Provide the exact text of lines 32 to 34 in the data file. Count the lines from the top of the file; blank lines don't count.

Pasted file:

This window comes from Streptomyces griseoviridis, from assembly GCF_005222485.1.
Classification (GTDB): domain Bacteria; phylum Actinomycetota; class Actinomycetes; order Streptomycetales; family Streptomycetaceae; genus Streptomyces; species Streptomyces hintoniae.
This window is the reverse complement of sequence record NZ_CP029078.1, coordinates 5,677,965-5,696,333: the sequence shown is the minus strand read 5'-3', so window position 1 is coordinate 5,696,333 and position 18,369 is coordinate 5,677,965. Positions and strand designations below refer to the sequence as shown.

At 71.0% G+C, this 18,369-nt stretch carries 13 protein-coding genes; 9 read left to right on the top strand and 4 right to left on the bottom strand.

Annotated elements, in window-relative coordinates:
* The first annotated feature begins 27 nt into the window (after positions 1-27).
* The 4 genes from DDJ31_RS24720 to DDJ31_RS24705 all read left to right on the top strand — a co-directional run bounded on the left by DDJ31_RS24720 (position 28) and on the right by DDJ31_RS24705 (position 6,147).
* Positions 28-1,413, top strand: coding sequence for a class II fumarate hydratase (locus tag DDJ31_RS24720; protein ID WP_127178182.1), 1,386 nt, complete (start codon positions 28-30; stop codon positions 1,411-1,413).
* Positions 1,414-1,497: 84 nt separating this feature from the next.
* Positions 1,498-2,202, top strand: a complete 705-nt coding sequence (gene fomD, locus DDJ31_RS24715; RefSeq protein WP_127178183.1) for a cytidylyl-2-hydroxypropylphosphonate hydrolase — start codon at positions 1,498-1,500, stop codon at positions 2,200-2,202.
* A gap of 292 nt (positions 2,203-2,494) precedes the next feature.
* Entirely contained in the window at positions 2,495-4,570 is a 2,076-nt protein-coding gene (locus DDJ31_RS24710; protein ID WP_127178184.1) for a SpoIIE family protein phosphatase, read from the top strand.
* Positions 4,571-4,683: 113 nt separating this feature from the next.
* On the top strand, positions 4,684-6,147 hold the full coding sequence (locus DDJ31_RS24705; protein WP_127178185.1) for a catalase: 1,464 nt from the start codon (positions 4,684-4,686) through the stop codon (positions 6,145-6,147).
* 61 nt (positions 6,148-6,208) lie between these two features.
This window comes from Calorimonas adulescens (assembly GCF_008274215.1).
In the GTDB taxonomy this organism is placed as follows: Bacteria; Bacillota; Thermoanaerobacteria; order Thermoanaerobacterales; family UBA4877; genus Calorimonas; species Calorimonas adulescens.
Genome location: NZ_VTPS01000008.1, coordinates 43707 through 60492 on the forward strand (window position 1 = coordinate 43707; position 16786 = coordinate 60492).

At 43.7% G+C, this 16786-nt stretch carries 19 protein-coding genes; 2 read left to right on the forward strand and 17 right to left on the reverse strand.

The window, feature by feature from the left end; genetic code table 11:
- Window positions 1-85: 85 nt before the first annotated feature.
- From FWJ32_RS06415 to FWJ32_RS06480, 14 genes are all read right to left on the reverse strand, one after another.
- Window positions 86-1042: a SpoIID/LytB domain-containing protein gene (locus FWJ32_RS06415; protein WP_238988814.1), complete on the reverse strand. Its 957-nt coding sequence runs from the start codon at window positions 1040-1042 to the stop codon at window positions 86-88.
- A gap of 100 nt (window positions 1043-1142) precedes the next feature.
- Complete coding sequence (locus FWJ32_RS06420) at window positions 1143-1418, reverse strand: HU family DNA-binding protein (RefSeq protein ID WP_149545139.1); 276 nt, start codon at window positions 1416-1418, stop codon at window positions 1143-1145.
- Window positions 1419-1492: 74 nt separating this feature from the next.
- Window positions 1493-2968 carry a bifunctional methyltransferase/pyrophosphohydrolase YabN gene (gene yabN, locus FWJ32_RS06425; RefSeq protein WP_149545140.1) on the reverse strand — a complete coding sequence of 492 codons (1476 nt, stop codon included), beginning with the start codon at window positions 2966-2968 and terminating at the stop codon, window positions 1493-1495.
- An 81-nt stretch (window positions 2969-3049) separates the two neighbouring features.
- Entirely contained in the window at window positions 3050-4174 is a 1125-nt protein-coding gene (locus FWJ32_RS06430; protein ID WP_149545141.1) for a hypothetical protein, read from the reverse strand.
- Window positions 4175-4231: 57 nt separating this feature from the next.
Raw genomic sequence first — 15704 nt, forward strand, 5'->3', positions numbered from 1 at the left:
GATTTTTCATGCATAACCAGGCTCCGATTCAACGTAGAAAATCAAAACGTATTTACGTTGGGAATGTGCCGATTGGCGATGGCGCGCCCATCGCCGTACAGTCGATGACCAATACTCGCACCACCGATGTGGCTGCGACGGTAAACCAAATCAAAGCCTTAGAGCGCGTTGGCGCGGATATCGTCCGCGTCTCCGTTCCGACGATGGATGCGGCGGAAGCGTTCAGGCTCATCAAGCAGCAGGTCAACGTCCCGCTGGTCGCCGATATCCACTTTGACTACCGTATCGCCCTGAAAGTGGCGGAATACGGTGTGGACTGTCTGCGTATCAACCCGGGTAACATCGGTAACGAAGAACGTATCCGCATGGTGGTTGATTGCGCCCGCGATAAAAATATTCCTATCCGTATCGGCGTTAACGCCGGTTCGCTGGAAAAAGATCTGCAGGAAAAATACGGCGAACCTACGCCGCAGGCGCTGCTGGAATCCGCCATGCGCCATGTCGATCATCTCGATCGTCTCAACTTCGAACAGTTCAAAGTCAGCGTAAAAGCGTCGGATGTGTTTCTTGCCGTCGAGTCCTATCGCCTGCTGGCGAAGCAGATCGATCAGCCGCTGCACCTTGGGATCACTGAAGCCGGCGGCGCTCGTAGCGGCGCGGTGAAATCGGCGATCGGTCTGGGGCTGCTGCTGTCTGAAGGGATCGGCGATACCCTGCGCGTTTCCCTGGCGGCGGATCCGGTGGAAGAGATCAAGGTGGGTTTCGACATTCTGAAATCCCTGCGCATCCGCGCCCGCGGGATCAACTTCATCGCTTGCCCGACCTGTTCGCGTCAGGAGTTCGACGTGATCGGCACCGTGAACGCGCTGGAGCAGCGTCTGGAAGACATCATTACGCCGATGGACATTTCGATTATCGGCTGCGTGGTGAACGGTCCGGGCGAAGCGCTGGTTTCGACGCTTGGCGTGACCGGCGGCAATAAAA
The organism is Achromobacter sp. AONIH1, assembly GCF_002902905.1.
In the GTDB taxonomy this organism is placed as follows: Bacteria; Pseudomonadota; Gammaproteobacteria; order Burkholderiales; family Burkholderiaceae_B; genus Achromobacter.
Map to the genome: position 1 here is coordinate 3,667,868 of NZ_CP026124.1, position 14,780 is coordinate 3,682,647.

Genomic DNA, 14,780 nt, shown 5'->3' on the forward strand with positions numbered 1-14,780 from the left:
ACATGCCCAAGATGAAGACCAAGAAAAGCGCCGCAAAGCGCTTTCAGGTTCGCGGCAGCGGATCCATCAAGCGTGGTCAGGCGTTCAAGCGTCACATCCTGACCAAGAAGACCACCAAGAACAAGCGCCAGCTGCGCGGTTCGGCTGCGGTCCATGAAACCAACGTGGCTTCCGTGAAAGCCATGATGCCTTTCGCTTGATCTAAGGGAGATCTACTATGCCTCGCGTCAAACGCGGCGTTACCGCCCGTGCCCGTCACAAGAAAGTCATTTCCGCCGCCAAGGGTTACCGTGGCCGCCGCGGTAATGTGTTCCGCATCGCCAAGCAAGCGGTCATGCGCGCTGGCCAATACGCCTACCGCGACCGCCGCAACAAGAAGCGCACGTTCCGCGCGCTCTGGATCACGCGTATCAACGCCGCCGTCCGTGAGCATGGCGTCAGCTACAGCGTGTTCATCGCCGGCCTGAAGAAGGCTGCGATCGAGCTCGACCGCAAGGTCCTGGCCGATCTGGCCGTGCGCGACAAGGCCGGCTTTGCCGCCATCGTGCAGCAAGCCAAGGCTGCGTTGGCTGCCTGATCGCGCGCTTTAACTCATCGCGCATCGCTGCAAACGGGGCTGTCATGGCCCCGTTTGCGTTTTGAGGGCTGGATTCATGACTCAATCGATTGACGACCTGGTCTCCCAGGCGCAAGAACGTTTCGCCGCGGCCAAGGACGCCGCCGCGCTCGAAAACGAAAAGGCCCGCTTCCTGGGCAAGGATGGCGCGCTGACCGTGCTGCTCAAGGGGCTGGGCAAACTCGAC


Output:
GATTTTTCATGCATAACCAGGCTCCGATTCAACGTAGAAAATCAAAACGTATTTACGTTGGGAATGTGCCGATTGGCGATGGCGCGCCCATCGCCGTACAGTCGATGACCAATACTCGCACCACCGATGTGGCTGCGACGGTAAACCAAATCAAAGCCTTAGAGCGCGTTGGCGCGGATATCGTCCGCGTCTCCGTTCCGACGATGGATGCGGCGGAAGCGTTCAGGCTCATCAAGCAGCAGGTCAACGTCCCGCTGGTCGCCGATATCCACTTTGACTACCGTATCGCCCTGAAAGTGGCGGAATACGGTGTGGACTGTCTGCGTATCAACCCGGGTAACATCGGTAACGAAGAACGTATCCGCATGGTGGTTGATTGCGCCCGCGATAAAAATATTCCTATCCGTATCGGCGTTAACGCCGGTTCGCTGGAAAAAGATCTGCAGGAAAAATACGGCGAACCTACGCCGCAGGCGCTGCTGGAATCCGCCATGCGCCATGTCGATCATCTCGATCGTCTCAACTTCGAACAGTTCAAAGTCAGCGTAAAAGCGTCGGATGTGTTTCTTGCCGTCGAGTCCTATCGCCTGCTGGCGAAGCAGATCGATCAGCCGCTGCACCTTGGGATCACTGAAGCCGGCGGCGCTCGTAGCGGCGCGGTGAAATCGGCGATCGGTCTGGGGCTGCTGCTGTCTGAAGGGATCGGCGATACCCTGCGCGTTTCCCTGGCGGCGGATCCGGTGGAAGAGATCAAGGTGGGTTTCGACATTCTGAAATCCCTGCGCATCCGCGCCCGCGGGATCAACTTCATCGCTTGCCCGACCTGTTCGCGTCAGGAGTTCGACGTGATCGGCACCGTGAACGCGCTGGAGCAGCGTCTGGAAGACATCATTACGCCGATGGACATTTCGATTATCGGCTGCGTGGTGAACGGTCCGGGCGAAGCGCTGGTTTCGACGCTTGGCGTGACCGGCGGCAATAAAA
The organism is Achromobacter sp. AONIH1, assembly GCF_002902905.1.
In the GTDB taxonomy this organism is placed as follows: Bacteria; Pseudomonadota; Gammaproteobacteria; order Burkholderiales; family Burkholderiaceae_B; genus Achromobacter.